According to a Pew Research Center survey of 1,546 adults in April 2010 a bare majority (52 percent) reacted positively to the word "capitalism" and majorities of Democrats (81 percent), independents (64 percent), and Republicans (56 percent) reacted positively to the word progressive. Similarly, a 2009 Rasmussen poll found that only 53 percent of Americans described capitalism as "superior" to socialism, while a 2010 Gallup poll found that 37 percent prefer socialism as "superior" to capitalism.
Michael Albert's advice in his 2008 article holds true now as it did then: "Whether we face optimistic government innovation that welcomes movement involvement or we face limited reform seeking to damp down movements or we face business as usual profiteering while eagerly repressing movements, people of good will have essentially the same task. We must push for progressive gains, even as we lay the groundwork for moving beyond reform into redefinition or—in the words of current punditry—transformation."
Z Magazine Archive
AnnouncementsLABOR - May 1 is May Day. Workers of the world will celebrate the 124th anniversary of International Worker’s Day. Born out of a call for an 8-hour workday in the United States, this day is an opportunity for all workers to show their solidarity with one another, as well as to renew the call for labor rights.
FARM CONFERENCE - The Farm Conference on Community and Sustainability will be held May 24-26 in Summertown, TN, in partnership with the Fellowship of Intentional Communities. Tour green homes, see sustainable food production, learn about solar installations, alternative education, midwifery, and more.
Contact: Douglas@thefarmcommunity.com; http://www.thefarmcommunity.com/.
PALESTINE - The Conference of the Palestinian Shatat in North American will be held June 3-5 in Vancouver. The conference will examine the future of the Palestinian liberation movement.
Contact: firstname.lastname@example.org; http://www.palestinianconference.org/.
LABOR - The Pacific Northwest Labor History Association’s 45th annual conference will be held May 3-5, in Portland, OR. This year’s theme is Labor Under Attack: Learning from the Past and Preparing for the Future. A call for presentations, workshops and papers is currently underway.
Contact: PNLHA, 27920 68th Ave. East, Graham, WA 98338; 206-406-2604; PNLHA1@aol.com; http://www3.telus.net.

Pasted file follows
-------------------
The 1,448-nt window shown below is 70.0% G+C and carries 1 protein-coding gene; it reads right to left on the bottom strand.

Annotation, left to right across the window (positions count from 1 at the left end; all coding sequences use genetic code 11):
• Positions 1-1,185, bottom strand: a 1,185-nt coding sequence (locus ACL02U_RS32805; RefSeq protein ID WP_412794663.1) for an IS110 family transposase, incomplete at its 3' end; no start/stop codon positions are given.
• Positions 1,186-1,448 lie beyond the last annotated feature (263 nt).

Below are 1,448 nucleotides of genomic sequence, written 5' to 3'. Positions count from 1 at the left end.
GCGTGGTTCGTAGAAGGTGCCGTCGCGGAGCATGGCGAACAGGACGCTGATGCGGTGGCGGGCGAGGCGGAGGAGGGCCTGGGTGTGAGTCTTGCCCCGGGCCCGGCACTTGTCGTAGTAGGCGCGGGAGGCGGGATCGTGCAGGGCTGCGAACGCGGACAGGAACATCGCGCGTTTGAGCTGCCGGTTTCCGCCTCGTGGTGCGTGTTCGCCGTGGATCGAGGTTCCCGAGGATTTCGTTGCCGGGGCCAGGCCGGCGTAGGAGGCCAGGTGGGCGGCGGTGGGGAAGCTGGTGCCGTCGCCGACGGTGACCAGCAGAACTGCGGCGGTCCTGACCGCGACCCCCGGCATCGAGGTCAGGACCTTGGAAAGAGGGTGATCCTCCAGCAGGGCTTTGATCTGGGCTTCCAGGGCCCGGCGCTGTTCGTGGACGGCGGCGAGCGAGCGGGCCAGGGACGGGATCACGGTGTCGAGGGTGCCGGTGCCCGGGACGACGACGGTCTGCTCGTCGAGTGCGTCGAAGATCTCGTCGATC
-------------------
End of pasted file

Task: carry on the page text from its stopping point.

MARIJUANA - On the first Saturday of May marijuana legalization activists will hold informational and educational events, rallies and marches in over 300 cities around the world.
ECONOMICS - The Union For Radical Political Economics will hold its 39th annual conference May 9-11 in New York City.
RECLAIM THE DREAM - The 2013 Poor People’s Campaign & March from Baltimore to Washington D.C. will be May 11. Communities, schools and unions interested in participating are encouraged to contact the Baltimore People’s Assembly.
Contact: 410-500-2168; 410-218-4835; BaltimorePeoplesAssembly@gmail.com; Southern Christian Leadership Conference of Baltimore and the Baltimore Peoples Power Assembly, 2011 N. Charles St., Baltimore, MD 21218.
MOTHER’S DAY - The 17th Annual Mother’s Day Walk For Peace will be May 12th, in Dorchester, MA. The walk began in 1996 for families who had lost children to violence. The day has become a way for thousands of people to financially support the work of the Louis Brown Peace Institute.
Contact: http://www.ldbpeaceinstitute.org/; http://mothersdaywalk4peace.org/.
NATO 5 - An International Week of Solidarity with the NATO 5 has been called for May 16-21. Supports call on supporters to raise awareness of the NATO 5 and support funds for the defendants on the one-year anniversary of their preemptive arrests.
Contact: email@example.com; https://nato5support.wordpress.com.
MOUNTAINTOP - The 2013 Mountain Justice Summer Activist Training Camp will be held May 19-27 in Damascus, VA. It will be a week of workshops, field trips to view Mountain Top Removal coal mines, direct actions, and service project.
FEMINIST SCI-FI - The feminist science fiction convention WisCon 37 is scheduled for May 24-27 in Madison, WI.
Contact: WisCon, ? SF3, PO Box 1624, Madison, WI 53701; firstname.lastname@example.org; http://www.wiscon.info/.
ANARCHY FEST - A month-long Festival of Anarchy is scheduled for May in Montreal. The festival includes The Montreal Anarchist Bookfair (May 19-20).
Contact: http://www.anarchistbookfair.ca/; http://www.radicalmontreal.com/.
LABOR - The International Labor Rights Forum will present: Down the Supply Chain, Driving Corporate Accountability, on May 22 in Washington, DC. The Labor Rights Awards Ceremony and Reception will honor pioneers in supply chain worker organizing, working solidarity and international labor rights policy.
MULTICULTURE - The 26th annual National Conference on Race & Ethnicity in American Higher Education (NCORE) will take place May 28-June 1, in New Orleans.
Contact: SWCHRS, 3200 Marshall Avenue, Suite 290, Norman, OK 73072; 405-325-3694; email@example.com; www.ncore.ou.edu.